Olo CEO: End-to-End Personalization of Restaurant Experience Is Already Possible

Fully personalized dining experiences are already possible once restaurants and customers get onboard, according to Olo.

In an interview with PYMNTS, Noah Glass, CEO of the restaurant technology platform, said the company’s vision of the Restaurant of the Future, wherein customers are identified every step of the way and restaurants personalize the experience to their habits and preferences, is in the near-term vision rather than the long-term.

“This future is a lot closer than you all think,” Glass said. “Some of the more advanced things that you see there — the things that feel futuristic, like the license plate scanning or the facial recognition — those exists today. What’s new is this idea that everything is tied back to a single guest profile, that [we can] bring forth, what [the customer has] ordered in the past, what they like what they dislike, and we can make recommendations based on the larger data set.”

The vision of the restaurant experience includes drive-thrus recognizing diners and personalizing menus to their preferences. It includes dine-in restaurants remembering guests’ food and table preferences as well as allowing customers to walk out without waiting for the check, thanks to their saved payment credentials. It includes curbside pickup made more efficient with Bluetooth recognition and saved vehicle information, and more.

Indeed, many restaurants have been looking to personalize the on-site experience, with Panera Bread bringing loyalty member recognition into the in-store experience and Burger King testing out personalized drive-thru menus.

Glass noted that Olo has had the capability to do this since the company bought data platform Wisely back in fall 2021, adding that now it is a matter both of getting restaurants to adopt the technology and getting customers to change their habits. The latter is the bigger hurdle. Consequently, as Glass said he sees it, the first technologies to catch on will be the ones that do not require consumers to do anything differently.

For instance, the company’s handheld ordering devices, recently announced and not yet rolled out, will only require restaurants to adopt them and does not depend on consumers changing their routines. These will power some of the features such as greeting guests by name, offering personalized wine recommendations and recognizing special occasions such as anniversaries. (He offered the caveat that, while these do not require diners’ behaviors to change, they will need to opt in.)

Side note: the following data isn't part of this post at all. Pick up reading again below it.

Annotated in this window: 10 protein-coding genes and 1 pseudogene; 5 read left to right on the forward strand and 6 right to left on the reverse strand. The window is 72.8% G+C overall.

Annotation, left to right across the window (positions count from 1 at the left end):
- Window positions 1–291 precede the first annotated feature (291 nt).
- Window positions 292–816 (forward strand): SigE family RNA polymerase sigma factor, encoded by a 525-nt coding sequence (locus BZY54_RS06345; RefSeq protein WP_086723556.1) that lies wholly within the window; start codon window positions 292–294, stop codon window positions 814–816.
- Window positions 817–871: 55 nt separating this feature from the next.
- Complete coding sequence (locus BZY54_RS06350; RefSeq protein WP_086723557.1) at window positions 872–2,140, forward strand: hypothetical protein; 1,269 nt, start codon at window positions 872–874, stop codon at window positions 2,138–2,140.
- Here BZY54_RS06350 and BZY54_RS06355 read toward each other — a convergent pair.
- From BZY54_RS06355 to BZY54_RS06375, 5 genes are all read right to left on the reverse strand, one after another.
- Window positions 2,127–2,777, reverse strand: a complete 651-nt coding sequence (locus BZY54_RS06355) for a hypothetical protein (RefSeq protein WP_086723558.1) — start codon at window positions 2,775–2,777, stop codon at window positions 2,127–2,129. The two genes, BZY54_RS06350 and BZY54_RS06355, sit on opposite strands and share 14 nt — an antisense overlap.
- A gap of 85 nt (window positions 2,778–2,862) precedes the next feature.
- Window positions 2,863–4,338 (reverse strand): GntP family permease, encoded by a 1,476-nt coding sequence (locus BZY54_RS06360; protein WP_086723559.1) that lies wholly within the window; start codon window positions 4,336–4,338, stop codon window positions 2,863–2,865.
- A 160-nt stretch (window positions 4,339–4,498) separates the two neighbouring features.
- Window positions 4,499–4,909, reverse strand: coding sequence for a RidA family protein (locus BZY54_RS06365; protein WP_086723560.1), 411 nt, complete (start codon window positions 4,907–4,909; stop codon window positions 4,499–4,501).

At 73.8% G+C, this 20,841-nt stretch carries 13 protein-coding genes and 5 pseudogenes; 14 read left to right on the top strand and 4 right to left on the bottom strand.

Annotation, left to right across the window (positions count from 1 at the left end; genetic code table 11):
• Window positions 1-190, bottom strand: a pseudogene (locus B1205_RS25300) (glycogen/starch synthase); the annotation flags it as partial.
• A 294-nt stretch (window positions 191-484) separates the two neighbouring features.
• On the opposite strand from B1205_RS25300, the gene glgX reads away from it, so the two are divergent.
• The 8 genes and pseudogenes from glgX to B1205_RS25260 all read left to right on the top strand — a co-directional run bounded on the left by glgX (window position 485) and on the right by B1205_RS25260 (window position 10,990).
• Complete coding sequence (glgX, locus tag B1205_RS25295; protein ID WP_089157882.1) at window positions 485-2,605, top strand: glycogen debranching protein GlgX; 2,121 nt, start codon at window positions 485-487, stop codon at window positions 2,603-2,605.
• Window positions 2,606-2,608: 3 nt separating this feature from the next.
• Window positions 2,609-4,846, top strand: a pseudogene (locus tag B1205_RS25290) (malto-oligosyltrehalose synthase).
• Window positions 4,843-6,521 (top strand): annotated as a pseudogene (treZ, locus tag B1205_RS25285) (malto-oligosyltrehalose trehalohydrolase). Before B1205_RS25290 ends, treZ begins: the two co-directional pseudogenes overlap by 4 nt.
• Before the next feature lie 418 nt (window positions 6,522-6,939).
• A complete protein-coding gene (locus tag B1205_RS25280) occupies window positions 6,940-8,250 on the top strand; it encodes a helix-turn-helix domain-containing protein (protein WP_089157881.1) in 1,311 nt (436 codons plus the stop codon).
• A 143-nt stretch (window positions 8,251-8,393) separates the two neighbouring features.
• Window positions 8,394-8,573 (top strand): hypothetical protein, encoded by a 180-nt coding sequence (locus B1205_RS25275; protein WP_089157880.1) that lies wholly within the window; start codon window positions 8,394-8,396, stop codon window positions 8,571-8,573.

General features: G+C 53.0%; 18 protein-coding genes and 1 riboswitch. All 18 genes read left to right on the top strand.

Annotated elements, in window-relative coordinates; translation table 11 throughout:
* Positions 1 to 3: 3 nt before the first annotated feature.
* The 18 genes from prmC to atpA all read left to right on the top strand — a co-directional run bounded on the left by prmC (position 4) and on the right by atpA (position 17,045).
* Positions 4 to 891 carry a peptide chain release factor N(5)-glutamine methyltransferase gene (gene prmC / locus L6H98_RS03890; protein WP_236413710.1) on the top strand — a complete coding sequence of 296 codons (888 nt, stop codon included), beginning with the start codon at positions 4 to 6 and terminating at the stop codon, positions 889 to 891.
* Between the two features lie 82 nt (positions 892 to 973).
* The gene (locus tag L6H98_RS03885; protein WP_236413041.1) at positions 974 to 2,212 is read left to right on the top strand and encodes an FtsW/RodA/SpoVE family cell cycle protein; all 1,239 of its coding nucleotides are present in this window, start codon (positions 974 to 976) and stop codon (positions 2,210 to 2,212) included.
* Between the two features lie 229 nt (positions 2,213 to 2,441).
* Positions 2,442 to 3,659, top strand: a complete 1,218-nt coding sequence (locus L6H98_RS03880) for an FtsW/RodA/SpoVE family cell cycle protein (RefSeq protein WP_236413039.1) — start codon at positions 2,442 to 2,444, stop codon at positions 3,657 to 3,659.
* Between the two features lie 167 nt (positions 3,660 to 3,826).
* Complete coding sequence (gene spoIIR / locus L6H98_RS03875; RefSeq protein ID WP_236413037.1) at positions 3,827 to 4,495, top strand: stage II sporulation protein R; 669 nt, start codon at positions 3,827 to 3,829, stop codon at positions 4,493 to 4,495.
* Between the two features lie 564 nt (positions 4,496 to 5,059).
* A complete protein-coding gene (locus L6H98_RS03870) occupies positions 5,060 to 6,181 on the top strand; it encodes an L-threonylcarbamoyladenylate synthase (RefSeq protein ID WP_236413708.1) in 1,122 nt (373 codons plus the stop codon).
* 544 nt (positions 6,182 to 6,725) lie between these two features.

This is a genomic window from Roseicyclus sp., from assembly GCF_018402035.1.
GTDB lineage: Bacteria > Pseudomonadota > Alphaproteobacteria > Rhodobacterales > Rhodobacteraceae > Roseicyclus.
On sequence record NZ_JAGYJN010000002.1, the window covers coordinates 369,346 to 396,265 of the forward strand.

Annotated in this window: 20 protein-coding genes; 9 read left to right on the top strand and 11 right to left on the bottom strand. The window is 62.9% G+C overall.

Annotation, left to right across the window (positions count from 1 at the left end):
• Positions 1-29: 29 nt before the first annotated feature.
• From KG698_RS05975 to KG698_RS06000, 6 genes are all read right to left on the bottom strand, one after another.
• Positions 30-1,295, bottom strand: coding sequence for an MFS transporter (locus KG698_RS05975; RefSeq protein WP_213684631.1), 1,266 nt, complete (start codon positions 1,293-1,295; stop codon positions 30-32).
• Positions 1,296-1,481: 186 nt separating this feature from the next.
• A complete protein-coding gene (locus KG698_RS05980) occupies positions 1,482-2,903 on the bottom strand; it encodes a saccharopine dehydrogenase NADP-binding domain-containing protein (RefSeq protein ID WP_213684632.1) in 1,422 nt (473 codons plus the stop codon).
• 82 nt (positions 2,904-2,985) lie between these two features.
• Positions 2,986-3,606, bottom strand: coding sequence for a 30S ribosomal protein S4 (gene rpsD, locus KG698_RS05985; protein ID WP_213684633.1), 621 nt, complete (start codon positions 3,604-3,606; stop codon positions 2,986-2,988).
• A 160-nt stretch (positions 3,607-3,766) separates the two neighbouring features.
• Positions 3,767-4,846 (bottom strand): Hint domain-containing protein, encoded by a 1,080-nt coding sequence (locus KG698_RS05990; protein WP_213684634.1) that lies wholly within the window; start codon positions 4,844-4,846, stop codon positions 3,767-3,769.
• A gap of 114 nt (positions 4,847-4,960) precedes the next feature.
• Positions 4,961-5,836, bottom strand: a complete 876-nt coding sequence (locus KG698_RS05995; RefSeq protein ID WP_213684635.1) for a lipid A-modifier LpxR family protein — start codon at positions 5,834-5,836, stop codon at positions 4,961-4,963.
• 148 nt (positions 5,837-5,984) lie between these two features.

Additionally, he noted that the drive-thru features are also in the nearer future, with license plate recognition enabling greater specificity, offering informed recommendations based on the customer’s preferences and on what similar guests have ordered in the past.

Ultimately, Glass said he believes the biggest benefit that this kind of technology will provide for restaurants is not the improved customer experience (and consequently improved loyalty) but rather the ability to have a comprehensive understanding of consumers’ behavior.

“Even when a guest is coming through the brand’s own direct channel, what we typically see is that it’s only 30% of the time that a guest is logging into an account, and that means that 70% of the time those orders too are completely anonymous,” Glass said. “[With our Borderless functionality], 70%+ of the time, guests are in a logged in state. … We’re entering a paradigm of every transaction tied back to a guest profile. That enriches that guest profile and the restaurant’s ability to operate more broadly.”


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